You may count a book only once in your annotations toward 100 entries, even if it fits more than one category. Follow the Core Assessment Rubric for you annotations in addition to the list of items a-g above.
At least ¼ of your books (excluding picture books and poetry) should be longer books for older children (7-12 years of age). In fiction, these are often called “chapter books.” Make time to read some longer books. If your true interest is in grades 4-6, you probably need larger proportions of such books. You want to be able to use this resource in your classroom one day, so think ahead to what would benefit you and your learners the most. If you decide to read a majority of longer books and are having a problem reading the number needed, see the instructor for ideas of ways to preview a book without reading every word.
Look for examples of good children’s literature. Avoid what is called “grocery store books.” These are the kinds of books that you buy at a supermarket or discount store for a couple of dollars or less. Examples might be the Little Golden Book series, Walt Disney books, R.L. Stine, etc. Be careful with series books. Some are fine, but others are the equivalent of “pulp” romances (e.g., Babysitters’ Club, Goose Bumps, Berenstain Bears). If in doubt, consult a librarian, a classroom teacher, or the instructor for this course. However, even in libraries you will sometimes see this kind of substandard or commercial (designed to appeal for impulse buying or to hype movies and merchandise) books for children. The Cullinan text has an excellent bibliography if you need help. The instructor can also provide you with other sources for bibliographies of quality. It is imperative that you select quality literature and not books to simply fill your file. You are not putting this together merely for the instructor and a grade; this is to prepare you to be ready for your learners when you are in your first classroom. You will not want to support more of the sensational, easy, shallow type of entertainment aimed at making a few people extremely wealthy! You will want literature to inspire, delight, provoke thought, etc., in your learners.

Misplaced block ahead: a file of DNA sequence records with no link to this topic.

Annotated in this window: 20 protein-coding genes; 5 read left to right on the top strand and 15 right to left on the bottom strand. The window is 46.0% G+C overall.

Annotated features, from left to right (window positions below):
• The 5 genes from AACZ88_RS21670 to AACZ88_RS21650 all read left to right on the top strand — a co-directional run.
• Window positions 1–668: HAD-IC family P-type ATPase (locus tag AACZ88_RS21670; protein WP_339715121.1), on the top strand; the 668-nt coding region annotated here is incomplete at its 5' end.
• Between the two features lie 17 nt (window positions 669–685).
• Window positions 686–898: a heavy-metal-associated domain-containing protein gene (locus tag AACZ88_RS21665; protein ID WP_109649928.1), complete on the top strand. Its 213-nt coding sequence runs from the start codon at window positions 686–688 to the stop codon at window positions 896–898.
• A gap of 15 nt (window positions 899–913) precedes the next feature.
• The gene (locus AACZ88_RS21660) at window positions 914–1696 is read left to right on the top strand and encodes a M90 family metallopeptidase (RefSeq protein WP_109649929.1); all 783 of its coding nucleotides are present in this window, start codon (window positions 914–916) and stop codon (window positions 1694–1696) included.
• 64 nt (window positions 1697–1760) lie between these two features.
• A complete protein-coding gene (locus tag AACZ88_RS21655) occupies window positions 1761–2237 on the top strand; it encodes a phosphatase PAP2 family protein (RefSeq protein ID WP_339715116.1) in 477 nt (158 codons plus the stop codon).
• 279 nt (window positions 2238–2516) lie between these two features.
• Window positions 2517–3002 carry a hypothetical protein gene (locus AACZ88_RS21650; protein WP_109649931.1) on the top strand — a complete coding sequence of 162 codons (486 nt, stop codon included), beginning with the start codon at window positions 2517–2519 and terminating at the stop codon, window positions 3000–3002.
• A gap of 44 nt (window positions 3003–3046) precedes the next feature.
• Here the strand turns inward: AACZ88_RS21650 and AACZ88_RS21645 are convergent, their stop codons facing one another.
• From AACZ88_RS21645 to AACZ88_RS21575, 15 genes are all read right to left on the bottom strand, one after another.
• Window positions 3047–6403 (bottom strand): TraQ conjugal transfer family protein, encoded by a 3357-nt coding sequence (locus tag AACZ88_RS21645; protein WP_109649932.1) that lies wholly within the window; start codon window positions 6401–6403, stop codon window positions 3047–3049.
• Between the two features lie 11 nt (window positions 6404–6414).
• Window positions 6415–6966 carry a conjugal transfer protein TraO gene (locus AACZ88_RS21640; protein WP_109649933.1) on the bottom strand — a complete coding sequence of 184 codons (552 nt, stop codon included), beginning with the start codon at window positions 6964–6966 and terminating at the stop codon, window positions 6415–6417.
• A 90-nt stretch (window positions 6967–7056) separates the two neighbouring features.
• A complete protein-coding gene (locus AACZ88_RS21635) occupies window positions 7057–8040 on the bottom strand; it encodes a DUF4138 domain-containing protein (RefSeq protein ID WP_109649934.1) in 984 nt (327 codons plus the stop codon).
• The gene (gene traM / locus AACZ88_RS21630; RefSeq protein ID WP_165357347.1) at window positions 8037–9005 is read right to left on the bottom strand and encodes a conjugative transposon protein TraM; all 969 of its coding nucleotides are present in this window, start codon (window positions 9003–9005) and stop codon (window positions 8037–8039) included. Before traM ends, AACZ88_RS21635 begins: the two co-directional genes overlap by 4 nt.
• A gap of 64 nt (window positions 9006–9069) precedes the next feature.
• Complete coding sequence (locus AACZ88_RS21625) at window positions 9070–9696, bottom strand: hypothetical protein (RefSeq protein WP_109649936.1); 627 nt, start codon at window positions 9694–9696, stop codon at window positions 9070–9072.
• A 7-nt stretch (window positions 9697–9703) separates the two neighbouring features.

CORE RUBRIC: A Core Rubric for the Children’s Literature Resource File will be given to you to help you develop your file.
Points for final grade are earned as follows:
Reader Response Text Notes (13 @ 5 pts each) 65
Read Aloud Presentation 50